7. First Lutheran Church. Was baptised and confirmed there, but will remember most an overnight stay with several other teens preparing for confirmation. Rock music in the tiny gymnasium, yeah!
8. Syttende Mai. The Norwegian independence day, celebrated in mid-May. As a kid, the parades were fun. As a teen, it was fun cruising and running roughshod down Main Street.
9. The bowling alley. Whether it was Badger Bowl or Viking Lanes, it was a place I learned to bowl and later a place to hangout when we were exceptionally bored.
10. Great grandma's house. My most special older relative, we'd spend Christmas Eve there as a large family and other times, it would be just her and we kids, playing with spools and Quaker Oats boxes. Who needs video games!
There are undoubtedly more, but these come first to a mind that is somewhat clouded tonight.

Tuesday, December 13, 2011

Day 347, Dec. 13: Stevie Wonder

 My Top 10 Favorite
Stevie Wonder Songs
He's one of my favorite black singers, behind probably only Al Green and up there with singers such as Barry White, Jimi Hendrix, Marvin Gaye and, more recently, Lenny Kravitz.
1. Higher Ground
2. Living for the City
3. Sunshine of My Life
4. Superstition
5. Boogie on Reggae Woman
6. Sir Duke
7. I Wish
8. Signed, Sealed, Delivered I'm Yours
9. Uptight (Everything's Alright)
10. My Cherie Amour
Honorable mentions: I Was Made to Love Her; I Just Called to Say I Love You

Monday, December 12, 2011

Day 346, Dec. 12: Get Over It

10 Reasons Why I Don't Like
Feeling Sorry For Myself
A few family things have me down tonight, and here are the reasons why I don't like feeling sorry for myself.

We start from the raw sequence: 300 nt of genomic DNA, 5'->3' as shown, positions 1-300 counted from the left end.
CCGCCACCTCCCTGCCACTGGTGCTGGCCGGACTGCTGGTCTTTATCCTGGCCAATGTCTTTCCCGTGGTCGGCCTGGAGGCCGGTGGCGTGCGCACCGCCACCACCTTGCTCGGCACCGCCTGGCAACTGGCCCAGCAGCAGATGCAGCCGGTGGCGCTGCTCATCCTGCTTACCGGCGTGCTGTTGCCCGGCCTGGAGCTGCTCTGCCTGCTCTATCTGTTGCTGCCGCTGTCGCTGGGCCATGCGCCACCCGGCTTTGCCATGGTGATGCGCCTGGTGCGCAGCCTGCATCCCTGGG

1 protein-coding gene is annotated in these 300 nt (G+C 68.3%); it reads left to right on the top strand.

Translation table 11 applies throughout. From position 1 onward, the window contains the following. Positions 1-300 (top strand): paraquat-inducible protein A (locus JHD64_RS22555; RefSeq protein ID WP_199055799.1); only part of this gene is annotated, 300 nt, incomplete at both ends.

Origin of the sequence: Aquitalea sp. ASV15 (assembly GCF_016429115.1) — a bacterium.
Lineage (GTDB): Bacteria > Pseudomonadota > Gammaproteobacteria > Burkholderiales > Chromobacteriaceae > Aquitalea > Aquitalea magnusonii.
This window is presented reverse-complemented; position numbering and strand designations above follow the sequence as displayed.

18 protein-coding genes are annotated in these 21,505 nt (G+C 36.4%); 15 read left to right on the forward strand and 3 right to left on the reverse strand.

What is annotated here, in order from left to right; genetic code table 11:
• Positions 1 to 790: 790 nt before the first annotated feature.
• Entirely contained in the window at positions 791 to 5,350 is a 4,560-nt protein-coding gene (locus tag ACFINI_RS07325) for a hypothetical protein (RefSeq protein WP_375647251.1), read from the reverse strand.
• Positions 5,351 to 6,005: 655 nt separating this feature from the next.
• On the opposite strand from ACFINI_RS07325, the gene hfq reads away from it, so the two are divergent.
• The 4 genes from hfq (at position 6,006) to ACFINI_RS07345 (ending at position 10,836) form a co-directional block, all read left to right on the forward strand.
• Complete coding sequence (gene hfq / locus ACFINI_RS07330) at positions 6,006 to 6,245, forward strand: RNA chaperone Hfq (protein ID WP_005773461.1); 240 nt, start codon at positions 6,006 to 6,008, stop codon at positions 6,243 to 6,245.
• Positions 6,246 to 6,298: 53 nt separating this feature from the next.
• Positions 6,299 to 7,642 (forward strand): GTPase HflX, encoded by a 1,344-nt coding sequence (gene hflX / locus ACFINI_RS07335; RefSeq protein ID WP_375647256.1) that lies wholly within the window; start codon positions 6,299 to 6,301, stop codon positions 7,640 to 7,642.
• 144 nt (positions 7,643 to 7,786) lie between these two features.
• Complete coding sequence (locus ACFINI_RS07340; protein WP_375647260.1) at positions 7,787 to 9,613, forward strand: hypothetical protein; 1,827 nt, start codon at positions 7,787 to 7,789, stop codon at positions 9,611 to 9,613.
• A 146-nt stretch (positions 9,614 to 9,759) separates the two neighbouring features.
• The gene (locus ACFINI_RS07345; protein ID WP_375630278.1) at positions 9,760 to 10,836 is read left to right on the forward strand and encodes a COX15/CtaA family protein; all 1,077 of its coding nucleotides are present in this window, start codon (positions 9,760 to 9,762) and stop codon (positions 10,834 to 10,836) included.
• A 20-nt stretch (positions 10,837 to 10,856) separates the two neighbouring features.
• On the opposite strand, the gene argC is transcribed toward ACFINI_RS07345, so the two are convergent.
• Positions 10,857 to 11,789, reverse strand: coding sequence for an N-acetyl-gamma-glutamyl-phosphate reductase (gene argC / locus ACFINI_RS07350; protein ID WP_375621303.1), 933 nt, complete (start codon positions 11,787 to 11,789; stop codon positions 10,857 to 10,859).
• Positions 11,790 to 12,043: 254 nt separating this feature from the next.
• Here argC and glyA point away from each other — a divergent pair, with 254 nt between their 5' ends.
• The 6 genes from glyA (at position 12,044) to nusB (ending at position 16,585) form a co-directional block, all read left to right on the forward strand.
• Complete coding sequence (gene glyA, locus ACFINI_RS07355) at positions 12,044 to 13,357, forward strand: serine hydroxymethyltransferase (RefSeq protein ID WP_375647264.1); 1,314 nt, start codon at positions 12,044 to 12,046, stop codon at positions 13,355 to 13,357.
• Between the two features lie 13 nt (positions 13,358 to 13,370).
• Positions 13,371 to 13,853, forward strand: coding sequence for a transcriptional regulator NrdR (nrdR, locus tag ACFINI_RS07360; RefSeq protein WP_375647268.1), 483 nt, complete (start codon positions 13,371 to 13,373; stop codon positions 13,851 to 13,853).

Someone else always has it worse.
I forget that time will heal me.
People near me don't know what to say.
I need to learn it's not always about me.
It's a sign of weakness.
I feel helpless.
Others before me have gone through this, why shouldn't I?
I tend to lean on bad crutches.
It adds to the sad feelings I've experienced in the past.
I'm letting God down by losing my faith.

Sunday, December 11, 2011

Day 345, Dec. 11: Tebow

 10 Phenoms That Remind Me
Of the Tim Tebow Run
Denver QB Tim Tebow is defying the odds and helping lead his team to improbable late-game victories like no other QB in history. He consistently stinks up the field for 2-3 quarters and leads 4th-quarter rallies, like today's 13-10 OT victory over the shell-shocked Bears. Whether you like Tebow - an open Christian who thanks Christ before thanking every teammate in almost all interviews - or not, the phenomena is amazing. Here are 10 other phenoms in my lifetime that remind of this.
Barack Obama: Yes, his quick assent was an amazing thing to behold. He captured everyone's attention. His future is unknown.
Bird and Magic: These two NBA players had some great head-to-head battles but also put on a nightly show in the 1980s, reviving a sluggish league.
Evil Knievl: Everyone wanted to see or hear about his next motorcycle jump between 1965 and 1980. A classic case of waiting for an accident to happen.
Fernando-mania Valenzuela: A Los Angeles Dodgers rookie of the year AND league MVP in 1981, the 20-year-old was amazing and went on to a solid career.
Mark "The Bird" Fidrych: A Detroit Tigers rookie of the year pitcher in 1976, he talked to the baseball on the mound and was wacky enough to catch everyone's attention. Never had as good a season later.
McGwire vs. Sosa: The now-tainted home run battle of 1998 was amazing to follow. Not only did they battle head-to-head, they both beat Roger Maris' record. But, along with Barry Bonds, they're both shamed by steroids.
Muhammad Ali: First known as Cassius Clay, this loud-talking boxer commanded attention and usually lived up to his bragging.
Tiger Woods: No other golfer got off to such a successful start as Woods. Unfortunately, he played too hard off the course, too, and so far, he hasn't fully recovered from his indiscretions.